It’s been a busy week here at Svendsen’s, the bulk of the heavy lifting is done, and now I’m at the other end of the project – waiting for the sun to warm up the air sufficiently to continue rolling on bottom paint and roll-and-tip the transom paint.
The blister repairs have proceeded normally, grind out with Dremel, tape off the divot, apply fairing, sand with the roloc to knock down the fairing compound, remove tape, and then the remaining small square of fairing is quickly brought down to be fair with the hull using the Makita random orbital sander.
Blister divots ground through to the underlying polyester fairing compound, then surrounded with 3M green tape. The tape minimizes final sanding as the only part I want to sand is the divot repair, not the surrounding hard epoxy bottom paint.
One approach to fairing in the divots is to smear the epoxy and microballoons fairing compound over the divot with a putty knife, as this saves all the time it takes to put on and take off the one and a half rolls of green tape I went through when applying the masking. The downside of not taping the holes is there is a lot more sanding to do to get the hull shape back to what it was before the fairing was applied. As Joakim pointed out to me a long time ago, it’s much easier to put on and take off tape than it is to sand.
More green squares on the port side of the keel…
And finally all the little green squares are in place, ready for fairing to be squashed into the divots.
After the tape is on it’s an easy job to use a 1″ putty knife to press in the epoxy and microballoons, then wait 12 hours for the material to harden. The tape also handles issues with shrinkage – the fairing is a plastic and shrinks slightly as part of the curing process. It’s no fun to lay down the fairing flush with the hull surface only to have all the repairs then dishpan and shrink to be no longer flush with the hull (if that happens, you get to apply fairing twice and wait another 12 hours). Fairing flush to the tape means that when the tape comes off your repair is slightly proud of the hull and ready for sanding.
Spooge applied (no need for it to be nicely flat, the sander will take care of flatnitude later). The 407 microballoons make the semi-clear epoxy look pinky-red.
Tape removed, leaving little thin squares to be knocked down flush to the hull.
With the blisters well under way, it is time to work on the transom paint. The paint is Interlux Brightside one-part Polyurethane in Matterhorn White (which has a slightly grey cast to it), it goes on over a two-part epoxy primer that is a paint to work with as the primer is thick with solids.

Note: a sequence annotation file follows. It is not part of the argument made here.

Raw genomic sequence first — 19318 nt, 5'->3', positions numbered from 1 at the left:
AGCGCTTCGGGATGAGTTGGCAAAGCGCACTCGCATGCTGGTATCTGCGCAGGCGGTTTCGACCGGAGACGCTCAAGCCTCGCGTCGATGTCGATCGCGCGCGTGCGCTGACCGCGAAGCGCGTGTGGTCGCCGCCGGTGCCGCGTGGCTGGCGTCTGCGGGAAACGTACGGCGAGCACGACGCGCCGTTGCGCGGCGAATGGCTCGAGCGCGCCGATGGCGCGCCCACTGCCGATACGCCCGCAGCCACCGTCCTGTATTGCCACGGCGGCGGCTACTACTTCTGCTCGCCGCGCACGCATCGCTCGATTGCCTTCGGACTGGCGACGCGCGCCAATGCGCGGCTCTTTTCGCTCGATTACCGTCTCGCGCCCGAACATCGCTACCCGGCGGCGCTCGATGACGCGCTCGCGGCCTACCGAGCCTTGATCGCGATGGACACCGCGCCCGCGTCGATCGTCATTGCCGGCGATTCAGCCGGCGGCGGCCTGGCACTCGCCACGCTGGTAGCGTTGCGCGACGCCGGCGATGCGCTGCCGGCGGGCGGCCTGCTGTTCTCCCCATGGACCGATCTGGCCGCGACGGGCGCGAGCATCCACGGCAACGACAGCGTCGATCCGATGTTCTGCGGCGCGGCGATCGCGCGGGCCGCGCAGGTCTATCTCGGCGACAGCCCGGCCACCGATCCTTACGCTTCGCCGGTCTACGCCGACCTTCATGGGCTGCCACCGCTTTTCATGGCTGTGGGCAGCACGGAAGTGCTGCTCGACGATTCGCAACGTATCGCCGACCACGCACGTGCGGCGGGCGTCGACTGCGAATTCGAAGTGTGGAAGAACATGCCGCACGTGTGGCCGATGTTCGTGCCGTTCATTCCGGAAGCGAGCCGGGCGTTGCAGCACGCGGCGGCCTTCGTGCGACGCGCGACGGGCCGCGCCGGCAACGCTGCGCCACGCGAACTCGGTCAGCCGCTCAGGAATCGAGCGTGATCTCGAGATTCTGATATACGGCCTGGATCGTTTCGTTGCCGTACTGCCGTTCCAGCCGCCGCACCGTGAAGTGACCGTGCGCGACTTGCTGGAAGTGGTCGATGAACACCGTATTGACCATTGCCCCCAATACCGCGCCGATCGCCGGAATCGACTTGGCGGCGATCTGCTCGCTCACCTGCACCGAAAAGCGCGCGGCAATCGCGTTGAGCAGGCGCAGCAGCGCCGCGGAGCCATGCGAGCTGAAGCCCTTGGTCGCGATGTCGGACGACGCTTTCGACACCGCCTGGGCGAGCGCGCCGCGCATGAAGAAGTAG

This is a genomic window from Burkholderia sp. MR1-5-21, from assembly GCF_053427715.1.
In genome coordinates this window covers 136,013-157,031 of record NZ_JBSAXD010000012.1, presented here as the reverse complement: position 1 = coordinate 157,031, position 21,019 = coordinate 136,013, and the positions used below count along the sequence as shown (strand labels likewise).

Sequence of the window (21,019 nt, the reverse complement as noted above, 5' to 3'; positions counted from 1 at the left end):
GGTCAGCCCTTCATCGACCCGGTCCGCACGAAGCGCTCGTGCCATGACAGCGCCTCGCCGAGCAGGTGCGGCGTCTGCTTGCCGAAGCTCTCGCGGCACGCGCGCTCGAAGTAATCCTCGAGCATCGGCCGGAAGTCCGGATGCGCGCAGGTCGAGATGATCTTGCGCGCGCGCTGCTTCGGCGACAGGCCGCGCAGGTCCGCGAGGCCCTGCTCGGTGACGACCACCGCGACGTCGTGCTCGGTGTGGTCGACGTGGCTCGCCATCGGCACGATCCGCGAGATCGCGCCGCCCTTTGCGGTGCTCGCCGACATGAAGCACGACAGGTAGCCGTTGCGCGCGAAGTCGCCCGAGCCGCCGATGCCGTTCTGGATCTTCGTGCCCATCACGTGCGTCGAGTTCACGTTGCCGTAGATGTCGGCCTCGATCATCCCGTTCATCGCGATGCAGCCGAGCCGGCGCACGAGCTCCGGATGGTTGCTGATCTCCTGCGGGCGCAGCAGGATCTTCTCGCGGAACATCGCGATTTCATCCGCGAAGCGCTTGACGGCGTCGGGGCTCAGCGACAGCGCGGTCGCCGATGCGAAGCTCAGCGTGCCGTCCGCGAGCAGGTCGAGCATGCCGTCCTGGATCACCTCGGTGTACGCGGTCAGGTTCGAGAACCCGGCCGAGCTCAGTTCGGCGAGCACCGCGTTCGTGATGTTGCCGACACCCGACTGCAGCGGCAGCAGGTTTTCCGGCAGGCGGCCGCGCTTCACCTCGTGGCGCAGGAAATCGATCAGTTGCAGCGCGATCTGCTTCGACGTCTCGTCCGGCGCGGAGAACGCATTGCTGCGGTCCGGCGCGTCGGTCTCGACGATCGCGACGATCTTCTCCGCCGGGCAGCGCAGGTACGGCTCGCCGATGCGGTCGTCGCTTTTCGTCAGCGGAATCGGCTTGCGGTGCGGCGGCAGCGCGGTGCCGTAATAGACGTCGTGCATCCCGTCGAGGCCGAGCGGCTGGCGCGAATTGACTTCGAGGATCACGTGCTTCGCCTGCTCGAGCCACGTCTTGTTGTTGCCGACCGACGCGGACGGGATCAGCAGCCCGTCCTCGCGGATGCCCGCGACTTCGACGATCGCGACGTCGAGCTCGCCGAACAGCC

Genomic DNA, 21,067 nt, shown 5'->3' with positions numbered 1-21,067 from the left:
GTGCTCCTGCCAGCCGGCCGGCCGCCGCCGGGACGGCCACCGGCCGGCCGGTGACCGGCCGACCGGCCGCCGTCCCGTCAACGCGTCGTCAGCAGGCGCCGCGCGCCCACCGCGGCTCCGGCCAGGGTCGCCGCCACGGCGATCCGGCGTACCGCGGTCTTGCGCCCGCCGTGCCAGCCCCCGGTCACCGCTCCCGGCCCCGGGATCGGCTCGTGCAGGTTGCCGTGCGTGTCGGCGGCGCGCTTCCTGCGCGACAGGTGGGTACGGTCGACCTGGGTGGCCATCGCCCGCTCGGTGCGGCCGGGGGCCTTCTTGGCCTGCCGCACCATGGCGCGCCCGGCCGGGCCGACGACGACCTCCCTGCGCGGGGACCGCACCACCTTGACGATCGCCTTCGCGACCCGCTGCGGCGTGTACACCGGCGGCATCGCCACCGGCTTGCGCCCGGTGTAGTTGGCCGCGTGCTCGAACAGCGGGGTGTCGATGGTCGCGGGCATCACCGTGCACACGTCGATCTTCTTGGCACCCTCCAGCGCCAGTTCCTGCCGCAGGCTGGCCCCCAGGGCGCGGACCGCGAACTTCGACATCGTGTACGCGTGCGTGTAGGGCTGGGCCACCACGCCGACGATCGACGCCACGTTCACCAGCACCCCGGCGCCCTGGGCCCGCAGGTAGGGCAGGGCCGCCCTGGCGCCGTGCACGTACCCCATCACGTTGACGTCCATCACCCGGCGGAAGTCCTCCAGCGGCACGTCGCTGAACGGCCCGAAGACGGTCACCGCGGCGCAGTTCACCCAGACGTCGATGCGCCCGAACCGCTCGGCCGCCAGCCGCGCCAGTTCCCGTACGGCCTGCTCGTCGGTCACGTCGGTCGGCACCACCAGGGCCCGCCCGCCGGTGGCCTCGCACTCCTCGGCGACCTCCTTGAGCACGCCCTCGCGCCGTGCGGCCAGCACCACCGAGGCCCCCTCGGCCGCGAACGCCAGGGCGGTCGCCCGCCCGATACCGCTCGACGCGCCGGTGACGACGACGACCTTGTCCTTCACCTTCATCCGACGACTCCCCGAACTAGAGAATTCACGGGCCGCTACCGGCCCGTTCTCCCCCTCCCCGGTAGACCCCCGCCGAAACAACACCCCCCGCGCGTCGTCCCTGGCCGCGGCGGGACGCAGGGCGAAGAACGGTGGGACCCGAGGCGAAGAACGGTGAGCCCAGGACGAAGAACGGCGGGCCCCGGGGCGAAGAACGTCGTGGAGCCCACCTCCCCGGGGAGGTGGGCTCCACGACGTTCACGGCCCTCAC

Third round of fairing in place on the transom and surrounding aft end of the hull. I’ve made lots of modifications to the stern over time, and the paint has protected the underlying fiberglass work from UV degradation.
Final primer in place, it took two coats to fill in the orange peeled surface, and then another day of sanding to work out the brush marks.
For some reason that makes no sense to me, I decided to attempt a roll and tip approach to the primer. This was a mistake, as the primer goes on super thick and doesn’t like to flow even when thinned as per Interlux’s instructions. The result was primer with fairly deep brush strokes in it, all of which had to be sanded out. The final prep surface is supposed to be 220-320 grit paper, which is getting pretty smooth (much smoother than the initial 100 grit prep for first coats primer, and 150 grit for second coat primer).
There are at least two ways to sand a surface; if you want to change the shape of the surface then you use a hard pad, and the pad will cut down high points and leave low points untouched. I have lots of those kinds of pads as most of the time one is sanding in order to alter the shape and make it fair. The other way to sand is when you don’t want to change the surface’s shape, but simply make the entire surface uniformly smooth. For that, I need a soft foam sanding pad that will follow the contours of the hull and cut into both high and low spots (particularly when dealing with compound curves typical of a boat hull). Svendsen’s had the perfect kind of pad for this (they would, as they specialize in sanding boat hulls), but they did not have any 220 grit gold sticky-back 3M paper in stock… and then they found a roll of 240 grit, which worked fine except that it takes even longer to sand sound brush marks in primer when each swipe of the sanding pad is taking off a really really thin amount of paint… so I sanded for five hours and got out the brush marks. Note to self: next time, do not tip off the rolled on primer.
Mixed with 15% of this…
And you get this. First coat on, two more to follow.
The application method for the paint was a 4 inch foam hot dog roller, thin to 15% (manufacturer says no more than 10%, I can’t get the paint to flow at 10%), roller on a thin coat in a vertical strip about two roller widths wide, use a 3″ foam brush to tip the paint horizontally and knock down the air bubbles from the roller, and move quickly. The polyurethane paint skins in less than a minute and you have to a) knock down the bubbles and b) get the adjacent strip of paint on. Goes pretty fast, and came out much better than the older paint.
And now I’m waiting for it to get warm enough to apply the second coat of polyurethane to the transom, and continue with bottom paint. Tomorrow Tim is going to suspend Beetle in the travel lift slings overnight and that’s when I can work on the areas of the hull where the cradle pads are, and also the bottom of the keel. So it’s going to be a fun day, no sanding, only painting!